Health systems can expect a difficult 2023, a new survey from the Deloitte Center for Health Solutions found.
Firms brace for trouble: More than 8 in 10 C-suite executives from health systems, device and pharmaceutical companies and insurers polled by the consulting firm expect they’ll struggle with staffing. More than 3 in 4 said the same about inflation.
The increased cost of capital could also delay health systems’ technological upgrades. Less than a third of executives surveyed said they’d be able to accelerate their digital modernization efforts.
Health insurance executives were more optimistic, though, with nearly half saying technology would have a “great impact.”
Explaining the difference: “Many health system leaders want to digitally transform but do not know how to pay for it,” Tina Wheeler, health care sector leader at Deloitte, wrote in a blog post.
Health insurers, by contrast, are often further along than health systems and might better grasp digital transformation’s importance, according to Wheeler.
This is where we explore the ideas and innovators shaping health care.
New Zealand has passed a law permanently banning the sale of tobacco products to anyone born after Jan. 1, 2009, even after they turn 18 in 2027. Now that’s future thinking.
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Today on our Pulse Check podcast, Grace talks with Carmen about the $5 billion over five years for global health security that the National Defense Authorization Act authorizes. The House passed the bill last week and the Senate is expected to do so shortly.
The State Department is establishing a bureau “to strengthen global health security and to address the growing national security challenges presented by global health crises,” Secretary of State Antony Blinken said this week.
Global AIDS Coordinator John Nkengasong will be the first head of the Bureau of Global Health Security and Diplomacy.
Why it matters: The bureau will bring together State’s offices that deal with worldwide health issues. It marks a rethinking of how State operates on global health security following the coronavirus pandemic.
How come? The purpose is to improve coordination across all agencies working on global health, including those that won’t be part of the new bureau, such as the Agency for International Development and the global arm of the Centers for Disease Control and Prevention.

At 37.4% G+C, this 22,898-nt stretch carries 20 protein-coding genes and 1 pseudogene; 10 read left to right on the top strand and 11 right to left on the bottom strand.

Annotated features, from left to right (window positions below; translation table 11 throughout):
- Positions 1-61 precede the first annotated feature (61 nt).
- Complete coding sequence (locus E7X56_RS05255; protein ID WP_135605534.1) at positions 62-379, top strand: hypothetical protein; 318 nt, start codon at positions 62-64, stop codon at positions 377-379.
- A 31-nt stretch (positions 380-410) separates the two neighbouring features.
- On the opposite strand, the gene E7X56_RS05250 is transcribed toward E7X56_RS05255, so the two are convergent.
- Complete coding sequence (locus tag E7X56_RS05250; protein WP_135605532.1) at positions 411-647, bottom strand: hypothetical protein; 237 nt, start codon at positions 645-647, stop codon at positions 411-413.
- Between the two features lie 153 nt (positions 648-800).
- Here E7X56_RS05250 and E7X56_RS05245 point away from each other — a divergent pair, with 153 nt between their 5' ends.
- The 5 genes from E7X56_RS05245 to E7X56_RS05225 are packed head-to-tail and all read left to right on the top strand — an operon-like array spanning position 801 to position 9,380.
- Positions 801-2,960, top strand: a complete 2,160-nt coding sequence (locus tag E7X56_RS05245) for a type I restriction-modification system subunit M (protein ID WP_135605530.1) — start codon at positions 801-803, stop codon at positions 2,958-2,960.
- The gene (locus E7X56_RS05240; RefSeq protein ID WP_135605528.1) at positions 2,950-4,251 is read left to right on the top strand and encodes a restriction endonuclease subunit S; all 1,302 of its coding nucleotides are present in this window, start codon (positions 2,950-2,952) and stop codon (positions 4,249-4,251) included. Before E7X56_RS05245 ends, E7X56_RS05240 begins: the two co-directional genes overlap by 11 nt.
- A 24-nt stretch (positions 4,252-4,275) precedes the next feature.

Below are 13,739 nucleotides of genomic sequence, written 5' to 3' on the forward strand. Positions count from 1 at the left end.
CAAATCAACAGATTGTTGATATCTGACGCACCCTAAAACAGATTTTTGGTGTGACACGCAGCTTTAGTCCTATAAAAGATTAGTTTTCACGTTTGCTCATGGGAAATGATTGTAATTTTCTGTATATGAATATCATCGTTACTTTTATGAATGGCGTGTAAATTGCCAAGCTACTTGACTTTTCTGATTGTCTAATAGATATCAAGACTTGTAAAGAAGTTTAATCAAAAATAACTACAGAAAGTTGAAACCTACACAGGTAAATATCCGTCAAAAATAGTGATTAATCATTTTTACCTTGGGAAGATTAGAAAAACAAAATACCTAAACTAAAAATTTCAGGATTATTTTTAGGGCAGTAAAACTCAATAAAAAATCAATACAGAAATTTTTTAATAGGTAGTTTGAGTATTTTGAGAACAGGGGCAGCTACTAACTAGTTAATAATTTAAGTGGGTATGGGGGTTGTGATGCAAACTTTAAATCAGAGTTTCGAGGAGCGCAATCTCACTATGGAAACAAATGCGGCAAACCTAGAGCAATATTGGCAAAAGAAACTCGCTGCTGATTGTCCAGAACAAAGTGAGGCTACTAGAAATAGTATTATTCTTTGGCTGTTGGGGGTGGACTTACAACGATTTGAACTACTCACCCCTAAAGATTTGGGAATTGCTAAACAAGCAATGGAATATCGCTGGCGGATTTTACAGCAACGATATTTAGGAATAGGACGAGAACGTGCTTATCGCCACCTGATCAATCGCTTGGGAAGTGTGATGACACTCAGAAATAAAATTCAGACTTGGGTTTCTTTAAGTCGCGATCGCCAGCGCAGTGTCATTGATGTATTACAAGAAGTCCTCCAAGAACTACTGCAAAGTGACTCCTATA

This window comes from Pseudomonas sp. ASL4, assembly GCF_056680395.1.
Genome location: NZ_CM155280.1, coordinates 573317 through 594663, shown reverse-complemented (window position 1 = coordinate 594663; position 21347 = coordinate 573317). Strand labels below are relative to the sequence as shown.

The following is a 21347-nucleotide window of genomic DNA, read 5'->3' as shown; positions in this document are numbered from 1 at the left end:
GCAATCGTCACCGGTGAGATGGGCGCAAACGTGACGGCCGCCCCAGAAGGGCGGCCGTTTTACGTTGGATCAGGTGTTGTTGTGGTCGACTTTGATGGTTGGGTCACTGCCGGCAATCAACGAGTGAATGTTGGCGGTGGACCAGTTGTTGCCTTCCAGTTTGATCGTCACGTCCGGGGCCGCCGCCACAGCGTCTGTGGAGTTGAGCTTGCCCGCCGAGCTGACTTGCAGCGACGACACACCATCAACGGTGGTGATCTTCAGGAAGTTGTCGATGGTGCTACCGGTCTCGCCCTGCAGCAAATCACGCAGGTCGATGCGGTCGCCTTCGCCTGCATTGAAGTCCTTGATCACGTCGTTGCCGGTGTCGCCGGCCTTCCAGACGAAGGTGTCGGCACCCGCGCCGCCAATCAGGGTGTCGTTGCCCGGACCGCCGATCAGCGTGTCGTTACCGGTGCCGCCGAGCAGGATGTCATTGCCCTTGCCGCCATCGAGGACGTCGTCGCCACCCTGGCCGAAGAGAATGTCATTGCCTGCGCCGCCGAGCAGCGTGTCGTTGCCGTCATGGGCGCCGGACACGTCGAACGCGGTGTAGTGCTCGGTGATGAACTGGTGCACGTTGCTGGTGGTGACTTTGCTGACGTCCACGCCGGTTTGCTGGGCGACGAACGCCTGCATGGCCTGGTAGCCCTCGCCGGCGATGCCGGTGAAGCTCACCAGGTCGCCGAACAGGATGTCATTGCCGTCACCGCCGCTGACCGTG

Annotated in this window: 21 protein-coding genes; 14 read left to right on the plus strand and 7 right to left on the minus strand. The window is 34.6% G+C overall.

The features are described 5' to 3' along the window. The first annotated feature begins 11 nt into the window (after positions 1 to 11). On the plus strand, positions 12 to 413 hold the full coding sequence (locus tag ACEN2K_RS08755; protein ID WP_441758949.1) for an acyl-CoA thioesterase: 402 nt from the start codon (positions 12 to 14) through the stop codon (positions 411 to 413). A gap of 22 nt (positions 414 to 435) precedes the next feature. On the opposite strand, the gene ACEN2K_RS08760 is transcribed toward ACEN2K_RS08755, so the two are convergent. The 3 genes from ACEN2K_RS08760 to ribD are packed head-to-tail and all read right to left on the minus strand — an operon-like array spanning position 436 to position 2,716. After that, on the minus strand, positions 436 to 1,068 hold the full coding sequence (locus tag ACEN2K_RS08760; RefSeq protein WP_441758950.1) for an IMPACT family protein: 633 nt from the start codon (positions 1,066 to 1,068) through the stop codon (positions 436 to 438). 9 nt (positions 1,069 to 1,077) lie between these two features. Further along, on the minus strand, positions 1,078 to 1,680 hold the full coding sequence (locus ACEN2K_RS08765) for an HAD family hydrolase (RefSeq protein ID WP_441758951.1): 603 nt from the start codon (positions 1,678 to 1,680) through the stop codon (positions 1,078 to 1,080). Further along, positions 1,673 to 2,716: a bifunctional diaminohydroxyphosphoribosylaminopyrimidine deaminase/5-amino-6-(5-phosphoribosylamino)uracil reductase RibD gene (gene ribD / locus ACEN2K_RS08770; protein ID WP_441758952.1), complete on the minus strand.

Nkengasong will have two deputies to help him manage the new bureau and the President’s Emergency Plan for AIDS Relief.
HELPING WITH MENTAL HEALTH: On a new episode of The POLITICO Show, rapper Megan Thee Stallion explains why she’s started a new website directing fans to mental health resources, and Sen. Bill Cassidy (R-La.), in an emotional interview, says his nephew’s suicide informs his interest in passing mental health legislation.
Lawmakers think data pinpointing how maternal health outcomes coincide with poor broadband access could help improve those outcomes and show a way to target other chronic health problems.
The Senate followed the House this month in passing the Data Mapping to Save Moms’ Lives Act, sending it to President Joe Biden’s desk.
“Moms with some of the highest maternal mortality rates in the world — it’s just unacceptable,” said bill co-sponsor and Sen. Jacky Rosen (D-Nev.). “Anything we can do to intervene and get some help for moms right there on the spot is going to make a difference.”
How it could help: Supporters believe the improved knowledge will bolster telehealth access and, in doing so, improve maternal health outcomes.
Looking ahead: Rosen told Ben she sees the legislation as a template that could be used to tackle other health conditions like heart disease or diabetes.
Most patients who had virtual visits didn’t need an in-person follow-up in the three months after, according to a large study.
Based on a massive trove of electronic health records data from Epic Research, the finding may assuage concerns that virtual visits are less effective than in-office visits.
For example, mental health and psychiatric care — the areas that use telehealth the most — only required in-person follow-ups 15 percent of the time. The findings add to a growing body of research reports that have found telehealth can perform as well as, if not better than, in-person care.
Some other specialties with lower follow-up rates included:
— Genetics (4 percent)
— Endocrinology (14 percent)
— Neurology (19 percent)
— Addiction (21 percent)
“Telehealth can stand on its own,” said Jackie Gerhart, vice president of clinical informatics at Epic and the study’s lead researcher. “It doesn’t need a second in-person visit in the majority of cases.”